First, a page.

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About this poet

Brenda Hillman was born in Tucson, Arizona, on March 17, 1951. She was educated at Pomona College and received her MFA at the University of Iowa. Her upbringing in a deeply religious Baptist family surfaces in many of her poems, especially those that appear in Loose Sugar (Wesleyan University Press, 1997) and the California mission poems of Cascadia (Wesleyan University Press, 2001).

Hillman has authored several full-length collections, the most recent of which is Extra Hidden Life, among the Days(Wesleyan University Press, 2018). Her poems have also been collected in three chapbooks The Firecage (A+Bend Press, 2000); Autumn Sojourn (Em Press, 1995); and Coffee, 3 A.M. (The Penumbra Press, 1982).

Her work has been called eclectic, mercurial, sensuous, and luminescent. In an interview in Rain Taxi, Hillman said "It is impossible to put boundaries on your words, even if you make a poem. Each word is a maze. So you are full of desire to make a memorable thing and have the form be very dictated by some way that it has to be. But the poem itself is going to undo that intention. It's almost like you're knitting a sweater and something is unraveling it on the other end."

Hillman is also the coeditor, along with Patricia Dienstfrey, of The Grand Permisson: New Writings on Poetics and Motherhood (Wesleyan University Press, 2003), and the editor of a collection of Emily Dickinson's poems published by Shambhala Press in 1995.

Her honors include awards and fellowships from the Guggenheim Foundation, the National Endowment for the Arts, and the Poetry Society of America, along with a Bay Area Book Reviewer's Award, a Pushcart Prize, and the Delmore Schwartz Memorial Award. Hillman received the Academy of American Poets Fellowship in 2012. She was elected to the American Academy of Arts And Sciences in 2017 and was elected a Chancellor of the Academy of American Poets in 2016.

Hillman has taught at the Napa Valley Writer’s Conference and the University of California, Berkeley. She holds the Olivia Filippi Chair in Poetry at St. Mary's College in Moraga, California, and lives in the Bay Area with her husband, the poet Robert Hass.


Bibliography

Extra Hidden Life, among the Days (Wesleyan University Press, 2018)
Seasonal Works with Letters on Fire (Wesleyan University Press, 2013)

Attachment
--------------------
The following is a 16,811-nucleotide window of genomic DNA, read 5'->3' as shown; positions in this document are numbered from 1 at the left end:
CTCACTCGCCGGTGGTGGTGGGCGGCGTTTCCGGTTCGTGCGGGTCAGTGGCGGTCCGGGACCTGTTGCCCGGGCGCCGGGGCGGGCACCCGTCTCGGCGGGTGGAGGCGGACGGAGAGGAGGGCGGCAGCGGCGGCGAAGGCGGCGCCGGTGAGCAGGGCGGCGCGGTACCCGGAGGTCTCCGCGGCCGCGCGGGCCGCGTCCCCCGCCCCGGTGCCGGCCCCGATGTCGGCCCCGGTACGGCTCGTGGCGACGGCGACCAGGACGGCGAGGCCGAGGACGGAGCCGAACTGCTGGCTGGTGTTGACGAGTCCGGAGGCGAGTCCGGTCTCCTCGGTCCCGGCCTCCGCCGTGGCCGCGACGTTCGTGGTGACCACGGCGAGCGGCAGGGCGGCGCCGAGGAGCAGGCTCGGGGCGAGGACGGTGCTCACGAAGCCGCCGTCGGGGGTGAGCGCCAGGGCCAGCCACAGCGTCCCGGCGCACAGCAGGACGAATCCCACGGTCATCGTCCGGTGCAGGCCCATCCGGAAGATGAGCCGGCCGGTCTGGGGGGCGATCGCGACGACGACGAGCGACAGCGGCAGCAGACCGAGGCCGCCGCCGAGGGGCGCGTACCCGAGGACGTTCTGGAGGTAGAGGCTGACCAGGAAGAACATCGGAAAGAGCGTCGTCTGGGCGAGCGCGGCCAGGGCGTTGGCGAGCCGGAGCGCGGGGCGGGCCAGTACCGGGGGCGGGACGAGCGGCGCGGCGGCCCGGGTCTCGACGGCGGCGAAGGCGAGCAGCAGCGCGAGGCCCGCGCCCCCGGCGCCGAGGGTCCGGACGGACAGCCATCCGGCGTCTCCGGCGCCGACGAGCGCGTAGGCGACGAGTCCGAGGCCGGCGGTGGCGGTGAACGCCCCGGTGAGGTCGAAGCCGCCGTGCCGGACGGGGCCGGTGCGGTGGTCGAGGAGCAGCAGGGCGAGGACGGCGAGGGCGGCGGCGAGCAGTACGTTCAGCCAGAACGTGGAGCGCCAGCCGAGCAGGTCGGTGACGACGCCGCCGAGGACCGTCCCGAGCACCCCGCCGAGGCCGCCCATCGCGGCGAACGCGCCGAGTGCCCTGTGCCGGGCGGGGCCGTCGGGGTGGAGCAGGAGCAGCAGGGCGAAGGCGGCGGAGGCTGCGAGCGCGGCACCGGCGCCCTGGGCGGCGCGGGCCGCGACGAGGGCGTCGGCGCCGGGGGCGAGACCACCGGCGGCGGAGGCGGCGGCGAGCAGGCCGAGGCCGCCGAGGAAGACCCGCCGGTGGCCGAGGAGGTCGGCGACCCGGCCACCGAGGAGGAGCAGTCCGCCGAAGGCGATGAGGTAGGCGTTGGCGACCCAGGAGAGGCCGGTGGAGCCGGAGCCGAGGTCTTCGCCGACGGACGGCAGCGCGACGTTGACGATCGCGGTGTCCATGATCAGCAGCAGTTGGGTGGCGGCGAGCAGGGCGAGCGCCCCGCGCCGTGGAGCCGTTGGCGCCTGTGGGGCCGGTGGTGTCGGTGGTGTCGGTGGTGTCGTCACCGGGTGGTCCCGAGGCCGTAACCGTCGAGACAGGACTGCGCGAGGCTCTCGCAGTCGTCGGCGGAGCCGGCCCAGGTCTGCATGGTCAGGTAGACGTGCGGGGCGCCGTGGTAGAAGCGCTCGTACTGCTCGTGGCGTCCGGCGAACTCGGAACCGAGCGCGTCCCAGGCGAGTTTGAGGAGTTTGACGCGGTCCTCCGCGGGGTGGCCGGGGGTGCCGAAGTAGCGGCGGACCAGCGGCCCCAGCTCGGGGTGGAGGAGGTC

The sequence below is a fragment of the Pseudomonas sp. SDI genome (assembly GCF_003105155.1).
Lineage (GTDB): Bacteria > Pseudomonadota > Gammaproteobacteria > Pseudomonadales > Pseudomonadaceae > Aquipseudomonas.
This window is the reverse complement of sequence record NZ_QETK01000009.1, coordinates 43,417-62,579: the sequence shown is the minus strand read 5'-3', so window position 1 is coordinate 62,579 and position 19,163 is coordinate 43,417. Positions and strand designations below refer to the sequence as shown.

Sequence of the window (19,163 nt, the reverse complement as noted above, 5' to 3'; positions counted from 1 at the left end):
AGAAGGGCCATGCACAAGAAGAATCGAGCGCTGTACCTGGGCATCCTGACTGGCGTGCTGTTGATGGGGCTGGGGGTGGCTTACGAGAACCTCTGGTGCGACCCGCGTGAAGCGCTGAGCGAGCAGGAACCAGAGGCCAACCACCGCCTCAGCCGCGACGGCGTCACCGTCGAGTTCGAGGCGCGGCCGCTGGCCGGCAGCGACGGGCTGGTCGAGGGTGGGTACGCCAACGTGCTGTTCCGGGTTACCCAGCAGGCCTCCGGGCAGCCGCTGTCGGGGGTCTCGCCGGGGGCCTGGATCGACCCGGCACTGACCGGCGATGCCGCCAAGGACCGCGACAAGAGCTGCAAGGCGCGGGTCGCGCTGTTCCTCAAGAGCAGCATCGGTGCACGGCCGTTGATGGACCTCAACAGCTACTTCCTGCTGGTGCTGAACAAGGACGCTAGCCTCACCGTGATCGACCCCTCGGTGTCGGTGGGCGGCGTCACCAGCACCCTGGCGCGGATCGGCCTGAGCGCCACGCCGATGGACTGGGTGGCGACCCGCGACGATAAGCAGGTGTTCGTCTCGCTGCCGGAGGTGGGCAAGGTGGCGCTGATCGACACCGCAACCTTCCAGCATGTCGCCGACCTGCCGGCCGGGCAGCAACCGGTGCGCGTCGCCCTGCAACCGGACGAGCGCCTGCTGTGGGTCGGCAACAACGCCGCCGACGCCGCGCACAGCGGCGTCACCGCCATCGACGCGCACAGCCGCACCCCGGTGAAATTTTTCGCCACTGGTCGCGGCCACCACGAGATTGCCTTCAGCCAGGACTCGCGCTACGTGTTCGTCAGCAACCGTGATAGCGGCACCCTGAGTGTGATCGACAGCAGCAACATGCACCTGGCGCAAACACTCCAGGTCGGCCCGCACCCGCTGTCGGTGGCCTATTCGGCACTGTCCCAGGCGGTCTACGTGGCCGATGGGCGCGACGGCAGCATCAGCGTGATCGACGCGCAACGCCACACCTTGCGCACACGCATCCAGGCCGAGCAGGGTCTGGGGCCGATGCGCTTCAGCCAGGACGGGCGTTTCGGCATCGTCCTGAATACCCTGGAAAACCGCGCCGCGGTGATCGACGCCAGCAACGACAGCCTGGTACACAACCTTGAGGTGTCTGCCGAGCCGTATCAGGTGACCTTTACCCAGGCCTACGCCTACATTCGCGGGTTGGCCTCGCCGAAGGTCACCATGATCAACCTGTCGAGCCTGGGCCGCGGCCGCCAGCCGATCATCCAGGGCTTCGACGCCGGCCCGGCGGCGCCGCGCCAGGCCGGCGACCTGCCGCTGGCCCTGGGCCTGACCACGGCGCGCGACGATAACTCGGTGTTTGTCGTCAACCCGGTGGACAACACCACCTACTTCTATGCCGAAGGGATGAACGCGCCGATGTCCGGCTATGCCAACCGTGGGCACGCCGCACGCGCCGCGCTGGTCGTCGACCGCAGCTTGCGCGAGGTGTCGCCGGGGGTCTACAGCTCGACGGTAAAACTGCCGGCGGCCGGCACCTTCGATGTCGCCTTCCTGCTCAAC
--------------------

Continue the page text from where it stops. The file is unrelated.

Practical Water (Wesleyan University Press, 2011)
Pieces of Air in the Epic (Wesleyan University Press, 2005)
Cascadia (Wesleyan University Press, 2001)
Loose Sugar (Wesleyan University Press, 1997)
Bright Existence (Wesleyan University Press, 1993)
Death Tractates (Wesleyan University Press, 1992)
Fortress (Wesleyan University Press, 1989)
White Dress (Wesleyan University Press, 1985)

On a Day, In the World

          We had a grief
we didn’t understand while
          standing at the edge of
    some low scrub hills as if
humans were extra
    or already gone;—

what had been in us before?
          a life that asks for mostly
    wanting freedom to get things done
in order to feel less
          helpless about the end
    of things alone—;

when i think of time on earth,
    i feel the angle of gray minutes
          entering the medium days
    yet not “built-up”:: our
work together: groups, the willing
    burden of an old belief,

          & beyond them love, as of
    a great life going like fast
creatures peeling back marked
    seeds, gold-brown integuments
    the color time
will be when we are gone—

From Extra Hidden Life, among the Days. Copyright © 2018 by Brenda Hillman. Reprinted with the permission of the author and Wesleyan University Press.

From Extra Hidden Life, among the Days. Copyright © 2018 by Brenda Hillman. Reprinted with the permission of the author and Wesleyan University Press.

Brenda Hillman

Brenda Hillman

Brenda Hillman is the author of ten poetry collections, including Extra Hidden Life, among the Days (Wesleyan University Press, 2018). She received the Academy of American Poets Fellowship in 2012 and currently serves as a Chancellor of the Academy of American Poets.

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                               A hawk skims the exterior
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    you cannot dream—;    its sound is extreme,
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shattering with